COLUMBUS, Kan. (AP) — A 26-year-old woman has been sentenced to seven years and four months in prison for swerving into two men as they walked across a southeast Kansas street. The Joplin Globe reports that Shelby Colon received the sentence after pleading guilty previously to two counts of involuntary manslaughter in the July 2017 crash that killed 66-year-old Charles Burkybile Jr. and 86-year-old Glen Roosa. Police say Colon stopped at the scene in Galena, Kansas, and showed no signs of impairment. The sentence also includes time for a separate drug-dealing case. District Attorney Jake Conard says the families can "finally receive some closure can move on with their lives."

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Kansas Senator: Shutdown Will Soon Affect Aircraft Plants, Agriculture

WICHITA, Kan. (AP) - Kansas Senator Jerry Moran says he wants the government shutdown to come to end, saying it will soon start to affect farmers and aircraft manufacturers. Moran made the remarks after touring three Wichita businesses.  He added that people who are dissatisfied with the government sometimes say, "Shut her down, it doesn't matter." But Moran says "the things that government does are important to many people." He says one effect of a protracted shutdown will be that aircraft manufacturers will be unable to deliver planes because the Federal Aviation Administration office in Oklahoma City that issues aircraft titles is closed. He says farmers hurt by the trade battle with China also will have to wait for federal aid.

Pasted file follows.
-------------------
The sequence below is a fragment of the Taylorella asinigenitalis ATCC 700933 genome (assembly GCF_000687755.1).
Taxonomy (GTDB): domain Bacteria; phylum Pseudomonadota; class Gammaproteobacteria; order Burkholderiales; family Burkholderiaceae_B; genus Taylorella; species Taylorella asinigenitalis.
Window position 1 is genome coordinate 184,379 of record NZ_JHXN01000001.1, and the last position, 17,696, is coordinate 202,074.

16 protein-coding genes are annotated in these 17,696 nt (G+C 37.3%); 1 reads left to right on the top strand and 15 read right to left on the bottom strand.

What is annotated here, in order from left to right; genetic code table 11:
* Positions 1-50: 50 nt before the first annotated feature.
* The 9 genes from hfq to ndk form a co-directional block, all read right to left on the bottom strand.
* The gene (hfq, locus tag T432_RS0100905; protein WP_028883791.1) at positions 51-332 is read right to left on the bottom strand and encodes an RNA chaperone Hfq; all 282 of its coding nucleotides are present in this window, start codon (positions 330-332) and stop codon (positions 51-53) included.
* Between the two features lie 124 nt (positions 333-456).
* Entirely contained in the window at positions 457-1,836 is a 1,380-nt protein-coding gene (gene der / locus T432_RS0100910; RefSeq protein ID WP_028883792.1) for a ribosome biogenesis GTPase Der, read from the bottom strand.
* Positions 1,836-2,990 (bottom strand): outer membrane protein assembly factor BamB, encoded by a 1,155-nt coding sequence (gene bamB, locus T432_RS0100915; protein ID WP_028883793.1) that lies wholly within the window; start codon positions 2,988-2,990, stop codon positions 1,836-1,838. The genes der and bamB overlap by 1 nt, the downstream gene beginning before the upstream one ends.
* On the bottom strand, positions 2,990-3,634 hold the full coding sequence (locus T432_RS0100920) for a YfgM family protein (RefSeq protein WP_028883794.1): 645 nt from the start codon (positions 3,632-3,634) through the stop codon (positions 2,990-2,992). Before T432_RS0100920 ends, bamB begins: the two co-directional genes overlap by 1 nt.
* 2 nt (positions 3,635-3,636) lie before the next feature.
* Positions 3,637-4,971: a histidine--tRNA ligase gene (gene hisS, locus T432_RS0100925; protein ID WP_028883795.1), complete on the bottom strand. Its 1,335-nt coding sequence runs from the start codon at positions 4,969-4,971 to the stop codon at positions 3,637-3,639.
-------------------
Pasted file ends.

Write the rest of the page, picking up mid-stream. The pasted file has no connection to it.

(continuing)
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Kansas Congressman Not Taking Salary During Partial Government Shutdown

TOPEKA, Kan. (AP) - Kansas Congressman Steve Watkins is not accepting his congressional salary until the federal government fully reopens. A spokesman for Watkins, Jim Joice, says that the freshman Republican congressman began refusing his salary when he was sworn into office last week. Watkins and most members of Congress are paid $174,000 a year. Parts of the federal government have been shut down since December 22 because of a dispute over President Donald Trump's demand for funding for a wall along the U.S.-Mexico border. Watkins tweeted a 16-second video Friday showing him in the U.S. Capitol, saying he's bothered by the shutdown because federal employees in Kansas aren't getting paid. Watkins represents the 2nd District of eastern Kansas. At the end of the video, Watkins declares, "If you don't get paid, I don't."

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2 Charged in Contract Killing of Pregnant Kansas Mother